What is the WEB? Colloquially, the World Wide Web is often equated with the Internet, but it is younger and represents only one of several possible uses of the Internet. Other Internet services such as e-mail, IRC or SSH are not integrated into the World Wide Web.
But what is the WEB? To call up content from the World Wide Web, a web browser is required, which runs on a PC or a smartphone, for example. It allows the user to download the data provided on any web server they choose and display it on a suitable output device, such as a screen or Braille display. The user can then follow hyperlinks on the displayed web page that point to other web pages, whether they are stored on the same web server or on a different one. This results in a worldwide network of web pages. Following the hyperlinks is also called “surfing the Internet”.
With the increasing complexity of formats, protocols and techniques, new professions emerged, such as web designers and mediamaticians. Their tasks include programming content as well as evaluating user behavior in the context of log file analysis.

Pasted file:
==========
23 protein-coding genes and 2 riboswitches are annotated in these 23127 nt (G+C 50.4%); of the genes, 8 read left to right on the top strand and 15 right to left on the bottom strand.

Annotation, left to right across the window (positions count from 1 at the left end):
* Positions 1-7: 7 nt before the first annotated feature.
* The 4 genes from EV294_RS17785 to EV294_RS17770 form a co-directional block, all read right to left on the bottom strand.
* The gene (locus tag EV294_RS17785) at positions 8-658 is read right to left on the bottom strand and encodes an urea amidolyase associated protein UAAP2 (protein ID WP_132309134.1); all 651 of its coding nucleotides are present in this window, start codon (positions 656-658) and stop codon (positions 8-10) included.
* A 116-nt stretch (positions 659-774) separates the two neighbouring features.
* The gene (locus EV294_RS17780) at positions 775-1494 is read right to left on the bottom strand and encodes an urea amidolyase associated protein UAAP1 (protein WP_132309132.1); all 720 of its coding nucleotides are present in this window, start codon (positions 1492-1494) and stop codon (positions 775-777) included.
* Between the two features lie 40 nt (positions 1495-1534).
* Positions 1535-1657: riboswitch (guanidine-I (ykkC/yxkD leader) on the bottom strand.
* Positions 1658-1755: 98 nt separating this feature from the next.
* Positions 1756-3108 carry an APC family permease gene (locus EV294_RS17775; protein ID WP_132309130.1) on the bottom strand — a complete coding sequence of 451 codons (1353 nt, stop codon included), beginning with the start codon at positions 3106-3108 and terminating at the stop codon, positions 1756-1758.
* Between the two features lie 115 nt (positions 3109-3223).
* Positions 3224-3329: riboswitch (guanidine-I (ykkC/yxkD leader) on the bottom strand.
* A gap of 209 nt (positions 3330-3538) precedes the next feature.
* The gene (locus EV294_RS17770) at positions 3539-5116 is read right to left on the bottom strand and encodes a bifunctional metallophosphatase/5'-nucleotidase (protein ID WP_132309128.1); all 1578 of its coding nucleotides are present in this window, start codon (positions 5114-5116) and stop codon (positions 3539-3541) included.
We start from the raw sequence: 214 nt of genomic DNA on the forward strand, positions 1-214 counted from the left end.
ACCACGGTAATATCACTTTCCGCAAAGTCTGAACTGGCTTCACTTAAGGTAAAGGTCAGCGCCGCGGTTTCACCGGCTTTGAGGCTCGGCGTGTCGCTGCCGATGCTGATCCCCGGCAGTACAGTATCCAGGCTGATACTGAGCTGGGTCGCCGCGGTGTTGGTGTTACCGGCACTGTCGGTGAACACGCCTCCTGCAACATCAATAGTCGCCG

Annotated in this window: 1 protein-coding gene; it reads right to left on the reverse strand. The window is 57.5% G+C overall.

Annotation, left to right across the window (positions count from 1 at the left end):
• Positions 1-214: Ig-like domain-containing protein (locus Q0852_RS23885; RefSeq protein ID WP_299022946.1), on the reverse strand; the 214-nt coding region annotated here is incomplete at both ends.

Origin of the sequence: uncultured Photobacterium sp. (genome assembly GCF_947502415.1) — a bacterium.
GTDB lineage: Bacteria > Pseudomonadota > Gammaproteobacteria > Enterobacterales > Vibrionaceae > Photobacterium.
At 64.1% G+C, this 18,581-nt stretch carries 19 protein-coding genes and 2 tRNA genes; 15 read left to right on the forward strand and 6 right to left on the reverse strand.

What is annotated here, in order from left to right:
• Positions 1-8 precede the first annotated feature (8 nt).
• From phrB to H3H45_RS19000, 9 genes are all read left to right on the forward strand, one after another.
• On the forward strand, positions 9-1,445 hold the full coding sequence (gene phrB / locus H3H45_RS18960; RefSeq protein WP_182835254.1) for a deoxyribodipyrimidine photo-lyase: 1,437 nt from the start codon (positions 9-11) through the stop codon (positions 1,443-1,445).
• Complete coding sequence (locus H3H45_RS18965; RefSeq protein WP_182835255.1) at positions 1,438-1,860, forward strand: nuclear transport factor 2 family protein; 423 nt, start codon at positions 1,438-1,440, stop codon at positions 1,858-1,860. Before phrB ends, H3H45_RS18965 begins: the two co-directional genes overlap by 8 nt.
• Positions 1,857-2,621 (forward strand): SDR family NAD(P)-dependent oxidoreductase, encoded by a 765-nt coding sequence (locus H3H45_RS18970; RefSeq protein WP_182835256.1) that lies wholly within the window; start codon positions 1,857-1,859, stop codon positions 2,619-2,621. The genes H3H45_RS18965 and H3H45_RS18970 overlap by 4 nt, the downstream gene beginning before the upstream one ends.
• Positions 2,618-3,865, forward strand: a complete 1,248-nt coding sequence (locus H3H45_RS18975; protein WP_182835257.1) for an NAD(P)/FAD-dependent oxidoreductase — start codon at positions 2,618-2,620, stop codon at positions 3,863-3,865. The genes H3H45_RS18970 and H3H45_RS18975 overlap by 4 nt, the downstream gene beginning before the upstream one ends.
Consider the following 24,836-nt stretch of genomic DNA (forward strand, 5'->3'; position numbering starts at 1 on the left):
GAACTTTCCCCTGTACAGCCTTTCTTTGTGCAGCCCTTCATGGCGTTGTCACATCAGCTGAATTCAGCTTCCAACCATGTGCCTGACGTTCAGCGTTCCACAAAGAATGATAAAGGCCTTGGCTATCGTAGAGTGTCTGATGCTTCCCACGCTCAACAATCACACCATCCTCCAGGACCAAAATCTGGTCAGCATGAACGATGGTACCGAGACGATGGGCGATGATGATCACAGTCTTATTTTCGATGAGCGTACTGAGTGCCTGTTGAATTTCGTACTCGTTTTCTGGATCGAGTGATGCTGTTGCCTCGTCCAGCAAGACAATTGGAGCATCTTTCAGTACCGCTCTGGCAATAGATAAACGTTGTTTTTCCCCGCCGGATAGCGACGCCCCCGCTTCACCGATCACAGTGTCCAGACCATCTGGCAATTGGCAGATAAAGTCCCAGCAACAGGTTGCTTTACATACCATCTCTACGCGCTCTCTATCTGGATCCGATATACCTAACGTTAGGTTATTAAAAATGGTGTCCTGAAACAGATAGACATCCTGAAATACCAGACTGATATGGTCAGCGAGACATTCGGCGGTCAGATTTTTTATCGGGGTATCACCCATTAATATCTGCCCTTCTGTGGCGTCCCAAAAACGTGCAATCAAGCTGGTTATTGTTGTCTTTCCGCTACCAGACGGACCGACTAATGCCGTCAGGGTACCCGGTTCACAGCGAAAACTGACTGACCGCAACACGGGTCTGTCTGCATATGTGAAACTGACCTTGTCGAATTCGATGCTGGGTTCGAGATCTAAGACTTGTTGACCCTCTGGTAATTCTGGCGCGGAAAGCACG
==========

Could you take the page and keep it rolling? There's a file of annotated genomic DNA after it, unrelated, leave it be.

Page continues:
What is the WEB? The WWW was developed by Tim Berners-Lee and Robert Cailliau at the European research center CERN in Geneva in 1989, further developing known similar concepts. Berners-Lee developed the HTTP network protocol and the text markup language HTML for this purpose. He also programmed the first web browser and the first web server software. He also operated the world’s first web server on his NeXTcube development computer. The overall concept was made freely available to the public in 1991 without any patenting or royalty payments, which contributed significantly to its importance today.
The world’s first website info.cern.ch was published on August 6, 1991. A replica of this site can be reached via the following link:
Finally, to explain, what is the WEB, the WWW led to comprehensive upheavals in many areas of life, often described as revolutionary, to the emergence of new economic sectors and to a fundamental change in communication behavior and media use. Regarding its cultural significance, together with other Internet services such as e-mail, it is sometimes equated with the invention of printing.